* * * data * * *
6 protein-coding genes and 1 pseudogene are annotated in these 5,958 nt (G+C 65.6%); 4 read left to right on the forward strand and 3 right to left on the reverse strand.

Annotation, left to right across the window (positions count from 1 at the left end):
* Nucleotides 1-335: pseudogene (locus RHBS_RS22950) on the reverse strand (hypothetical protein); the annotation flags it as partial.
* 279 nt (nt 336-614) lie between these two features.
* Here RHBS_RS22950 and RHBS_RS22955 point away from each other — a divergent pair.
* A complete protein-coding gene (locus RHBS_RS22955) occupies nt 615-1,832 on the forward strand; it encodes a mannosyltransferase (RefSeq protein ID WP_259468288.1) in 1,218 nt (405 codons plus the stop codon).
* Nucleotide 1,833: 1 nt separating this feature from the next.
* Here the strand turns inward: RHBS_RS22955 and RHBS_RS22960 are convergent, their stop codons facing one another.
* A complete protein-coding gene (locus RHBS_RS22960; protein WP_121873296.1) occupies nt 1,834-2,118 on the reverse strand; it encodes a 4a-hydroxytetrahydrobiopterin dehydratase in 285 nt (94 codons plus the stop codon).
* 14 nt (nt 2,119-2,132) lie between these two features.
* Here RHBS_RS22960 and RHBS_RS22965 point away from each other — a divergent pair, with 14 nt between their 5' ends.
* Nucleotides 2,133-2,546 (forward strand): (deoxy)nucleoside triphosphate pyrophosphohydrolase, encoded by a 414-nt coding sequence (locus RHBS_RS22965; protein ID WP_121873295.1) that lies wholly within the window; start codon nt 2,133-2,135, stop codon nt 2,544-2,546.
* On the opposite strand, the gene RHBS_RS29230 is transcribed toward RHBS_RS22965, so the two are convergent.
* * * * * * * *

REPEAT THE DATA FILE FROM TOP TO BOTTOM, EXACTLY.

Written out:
6 protein-coding genes and 1 pseudogene are annotated in these 5,958 nt (G+C 65.6%); 4 read left to right on the forward strand and 3 right to left on the reverse strand.

Annotation, left to right across the window (positions count from 1 at the left end):
* Nucleotides 1-335: pseudogene (locus RHBS_RS22950) on the reverse strand (hypothetical protein); the annotation flags it as partial.
* 279 nt (nt 336-614) lie between these two features.
* Here RHBS_RS22950 and RHBS_RS22955 point away from each other — a divergent pair.
* A complete protein-coding gene (locus RHBS_RS22955) occupies nt 615-1,832 on the forward strand; it encodes a mannosyltransferase (RefSeq protein ID WP_259468288.1) in 1,218 nt (405 codons plus the stop codon).
* Nucleotide 1,833: 1 nt separating this feature from the next.
* Here the strand turns inward: RHBS_RS22955 and RHBS_RS22960 are convergent, their stop codons facing one another.
* A complete protein-coding gene (locus RHBS_RS22960; protein WP_121873296.1) occupies nt 1,834-2,118 on the reverse strand; it encodes a 4a-hydroxytetrahydrobiopterin dehydratase in 285 nt (94 codons plus the stop codon).
* 14 nt (nt 2,119-2,132) lie between these two features.
* Here RHBS_RS22960 and RHBS_RS22965 point away from each other — a divergent pair, with 14 nt between their 5' ends.
* Nucleotides 2,133-2,546 (forward strand): (deoxy)nucleoside triphosphate pyrophosphohydrolase, encoded by a 414-nt coding sequence (locus RHBS_RS22965; protein ID WP_121873295.1) that lies wholly within the window; start codon nt 2,133-2,135, stop codon nt 2,544-2,546.
* On the opposite strand, the gene RHBS_RS29230 is transcribed toward RHBS_RS22965, so the two are convergent.